Which is better….to be a great singer or to be an interesting singer?

Well, I’m sure not everyone is going to agree with me on this one. Let’s start by defining what I mean by “great.”  By great, I mean “perfect.” I mean close to perfection, as in singing “properly.”

In my humble opinion, a pretty voice is sometimes boring.  

A pretty voice sometimes lacks the surprise and edge that comes with doing to our vocal cords, what we are not suppose to do! Does that make sense?

I love it when I hear a great singer bend the rules and stretch the boundaries.  But here is the trick. A great singer knows when he/she is going beyond “perfect”. In fact, they are risking their voice for that very reason…..to be interesting. A great singer who is interesting………..now there’s the ticket.

Being a great singer comes first.

Being a great singer who is interesting will outshine everyone.

Finding your head voice…..

This is such an important topic….. the head voice.

I have two singing students currently age 9 and 10 who have great pitch and love to sing. The problem is they came to me not ever having used their head voice. They’ve never mimicked or experienced their head voice. They’ve avoided the entire range about their first bridge. Needlesstosay, the only songs they want to sing are from artists who sing below their first bridge such as Taylor Swift. This can be severely limiting and unfortunate to a young singer.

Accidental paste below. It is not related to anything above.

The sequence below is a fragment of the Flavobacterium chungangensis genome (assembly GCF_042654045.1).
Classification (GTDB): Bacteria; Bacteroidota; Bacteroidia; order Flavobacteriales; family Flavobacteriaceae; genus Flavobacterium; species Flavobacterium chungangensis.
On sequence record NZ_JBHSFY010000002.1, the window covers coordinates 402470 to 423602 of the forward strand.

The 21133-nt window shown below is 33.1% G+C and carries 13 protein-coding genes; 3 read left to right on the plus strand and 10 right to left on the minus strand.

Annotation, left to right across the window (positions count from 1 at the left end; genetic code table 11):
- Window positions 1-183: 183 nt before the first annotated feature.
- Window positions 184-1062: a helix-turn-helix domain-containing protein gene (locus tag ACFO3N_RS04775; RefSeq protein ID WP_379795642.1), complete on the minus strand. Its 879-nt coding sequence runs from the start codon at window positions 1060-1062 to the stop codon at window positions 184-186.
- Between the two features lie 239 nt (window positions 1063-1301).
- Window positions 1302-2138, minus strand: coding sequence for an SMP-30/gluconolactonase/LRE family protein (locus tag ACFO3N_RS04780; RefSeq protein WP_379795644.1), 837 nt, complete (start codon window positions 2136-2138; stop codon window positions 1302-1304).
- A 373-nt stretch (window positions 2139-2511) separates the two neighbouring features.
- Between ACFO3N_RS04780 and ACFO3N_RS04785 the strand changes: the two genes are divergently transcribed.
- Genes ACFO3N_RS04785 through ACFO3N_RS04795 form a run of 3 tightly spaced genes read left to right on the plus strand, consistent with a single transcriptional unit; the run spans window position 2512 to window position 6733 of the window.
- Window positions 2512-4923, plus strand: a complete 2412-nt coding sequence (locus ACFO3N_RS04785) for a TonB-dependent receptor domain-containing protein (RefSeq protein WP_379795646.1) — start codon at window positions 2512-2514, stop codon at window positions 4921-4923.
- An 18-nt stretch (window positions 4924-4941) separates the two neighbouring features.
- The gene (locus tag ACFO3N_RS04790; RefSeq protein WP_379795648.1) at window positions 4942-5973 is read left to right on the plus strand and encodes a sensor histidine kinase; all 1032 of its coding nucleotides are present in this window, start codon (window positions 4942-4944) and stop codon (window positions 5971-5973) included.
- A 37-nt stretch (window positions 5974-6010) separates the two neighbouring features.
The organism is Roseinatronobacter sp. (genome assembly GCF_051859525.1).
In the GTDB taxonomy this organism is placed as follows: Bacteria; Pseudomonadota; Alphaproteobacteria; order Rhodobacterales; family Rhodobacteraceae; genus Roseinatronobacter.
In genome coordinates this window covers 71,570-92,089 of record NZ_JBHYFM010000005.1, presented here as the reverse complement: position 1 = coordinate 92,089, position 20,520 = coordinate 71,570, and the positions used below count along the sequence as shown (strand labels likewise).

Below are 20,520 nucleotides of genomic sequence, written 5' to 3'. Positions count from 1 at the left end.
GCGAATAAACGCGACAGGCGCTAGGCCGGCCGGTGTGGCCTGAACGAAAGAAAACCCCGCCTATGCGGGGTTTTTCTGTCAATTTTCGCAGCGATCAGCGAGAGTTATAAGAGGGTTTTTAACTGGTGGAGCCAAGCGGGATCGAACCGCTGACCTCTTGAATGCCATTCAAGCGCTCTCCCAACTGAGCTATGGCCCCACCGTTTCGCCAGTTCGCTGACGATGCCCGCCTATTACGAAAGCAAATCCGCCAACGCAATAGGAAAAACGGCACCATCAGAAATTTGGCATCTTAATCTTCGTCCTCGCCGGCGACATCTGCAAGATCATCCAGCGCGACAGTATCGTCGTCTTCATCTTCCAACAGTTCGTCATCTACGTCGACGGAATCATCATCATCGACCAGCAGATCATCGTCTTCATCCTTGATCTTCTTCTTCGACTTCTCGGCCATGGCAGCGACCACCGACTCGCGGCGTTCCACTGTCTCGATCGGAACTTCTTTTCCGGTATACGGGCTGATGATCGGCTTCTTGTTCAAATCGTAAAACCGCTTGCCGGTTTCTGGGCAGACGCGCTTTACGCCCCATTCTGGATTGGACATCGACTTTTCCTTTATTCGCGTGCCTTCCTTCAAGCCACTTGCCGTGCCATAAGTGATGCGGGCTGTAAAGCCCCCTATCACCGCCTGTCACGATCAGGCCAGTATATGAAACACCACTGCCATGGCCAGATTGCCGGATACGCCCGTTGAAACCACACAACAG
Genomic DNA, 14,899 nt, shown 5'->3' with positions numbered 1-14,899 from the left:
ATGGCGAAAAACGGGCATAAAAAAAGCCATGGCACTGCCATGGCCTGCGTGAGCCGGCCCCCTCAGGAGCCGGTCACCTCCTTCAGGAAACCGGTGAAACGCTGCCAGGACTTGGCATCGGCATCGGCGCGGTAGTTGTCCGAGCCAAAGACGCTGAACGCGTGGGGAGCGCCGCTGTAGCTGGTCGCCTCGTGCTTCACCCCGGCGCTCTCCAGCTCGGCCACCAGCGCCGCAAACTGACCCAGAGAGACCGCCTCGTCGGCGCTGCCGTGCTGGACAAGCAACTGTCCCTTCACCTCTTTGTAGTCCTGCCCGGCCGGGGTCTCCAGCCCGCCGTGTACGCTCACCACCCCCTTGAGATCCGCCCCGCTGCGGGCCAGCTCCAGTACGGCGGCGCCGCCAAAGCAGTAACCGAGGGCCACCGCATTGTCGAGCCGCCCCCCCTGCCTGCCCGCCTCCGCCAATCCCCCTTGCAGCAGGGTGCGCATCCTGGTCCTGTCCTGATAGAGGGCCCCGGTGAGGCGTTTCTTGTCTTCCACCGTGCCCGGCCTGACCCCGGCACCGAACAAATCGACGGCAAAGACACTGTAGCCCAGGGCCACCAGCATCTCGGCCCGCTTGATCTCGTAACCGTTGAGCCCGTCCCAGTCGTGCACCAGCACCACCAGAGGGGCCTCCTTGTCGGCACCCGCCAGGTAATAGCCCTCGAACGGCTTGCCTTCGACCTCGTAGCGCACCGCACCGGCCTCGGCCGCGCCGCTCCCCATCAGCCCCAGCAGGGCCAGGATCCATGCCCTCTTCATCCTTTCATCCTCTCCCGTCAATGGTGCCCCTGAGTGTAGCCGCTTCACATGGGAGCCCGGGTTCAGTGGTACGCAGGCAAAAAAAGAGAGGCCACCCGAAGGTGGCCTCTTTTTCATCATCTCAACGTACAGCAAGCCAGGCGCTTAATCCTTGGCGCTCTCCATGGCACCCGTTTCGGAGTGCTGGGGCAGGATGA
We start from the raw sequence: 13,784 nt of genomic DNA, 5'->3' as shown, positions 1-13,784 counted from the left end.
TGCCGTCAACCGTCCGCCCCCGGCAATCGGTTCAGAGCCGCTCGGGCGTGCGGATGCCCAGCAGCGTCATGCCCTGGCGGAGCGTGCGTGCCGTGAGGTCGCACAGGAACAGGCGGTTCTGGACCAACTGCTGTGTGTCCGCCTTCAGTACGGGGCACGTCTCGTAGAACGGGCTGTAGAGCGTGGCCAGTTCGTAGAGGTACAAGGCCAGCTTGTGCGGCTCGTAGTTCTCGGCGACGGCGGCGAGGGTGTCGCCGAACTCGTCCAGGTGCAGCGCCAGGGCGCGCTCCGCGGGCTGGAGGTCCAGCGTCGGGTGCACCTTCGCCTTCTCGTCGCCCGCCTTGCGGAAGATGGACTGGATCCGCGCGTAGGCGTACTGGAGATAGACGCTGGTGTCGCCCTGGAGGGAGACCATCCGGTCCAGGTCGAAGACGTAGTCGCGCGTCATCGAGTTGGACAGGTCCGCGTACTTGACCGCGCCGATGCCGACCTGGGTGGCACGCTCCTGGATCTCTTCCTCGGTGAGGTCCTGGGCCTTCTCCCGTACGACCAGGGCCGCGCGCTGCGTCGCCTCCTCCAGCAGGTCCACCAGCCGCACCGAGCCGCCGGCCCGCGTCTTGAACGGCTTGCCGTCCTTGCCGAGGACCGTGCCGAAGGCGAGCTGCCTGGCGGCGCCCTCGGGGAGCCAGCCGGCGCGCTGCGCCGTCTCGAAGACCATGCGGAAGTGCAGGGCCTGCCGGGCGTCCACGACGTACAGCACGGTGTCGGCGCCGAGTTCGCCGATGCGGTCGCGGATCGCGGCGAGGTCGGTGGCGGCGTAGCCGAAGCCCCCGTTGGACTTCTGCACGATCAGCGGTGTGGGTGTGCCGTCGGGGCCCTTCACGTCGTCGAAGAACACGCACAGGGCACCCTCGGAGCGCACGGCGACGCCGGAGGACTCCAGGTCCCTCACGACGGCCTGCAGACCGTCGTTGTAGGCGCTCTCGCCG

Children need to be taught to experience their light, babyish, high voice at an early age. This can be done by mimicking the sound of a bird or a train whistle. Children with a high speaking voice have an easier time because they are already close to their head voice. However, girls and boys who have a deeper speaking voice, usually because they have slightly shorter and thicker vocal cords, may have a more difficult time. It’s usually this type of singer that gets “stuck” in their chest voice.

Another thing to watch out for is the child who frequently has a hoarse or raspy voice. It’s highly likely their vocal cords are damaged from either poor speech habits, frequent loud talking or yelling such as at a hockey game, or possibly from swelling in the larynx due to health reasons. These children usually have trouble finding their head voice as well.

It is amazing to me how many children and adults have poor speech quality in their voice. The singing voice starts at speech level, so if a voice is muddy and unclear when talking, then it’s going to be muddy and unclear when singing.

Hopefully this article has raised some awareness for parents. If you have any questions or comments, please let me know.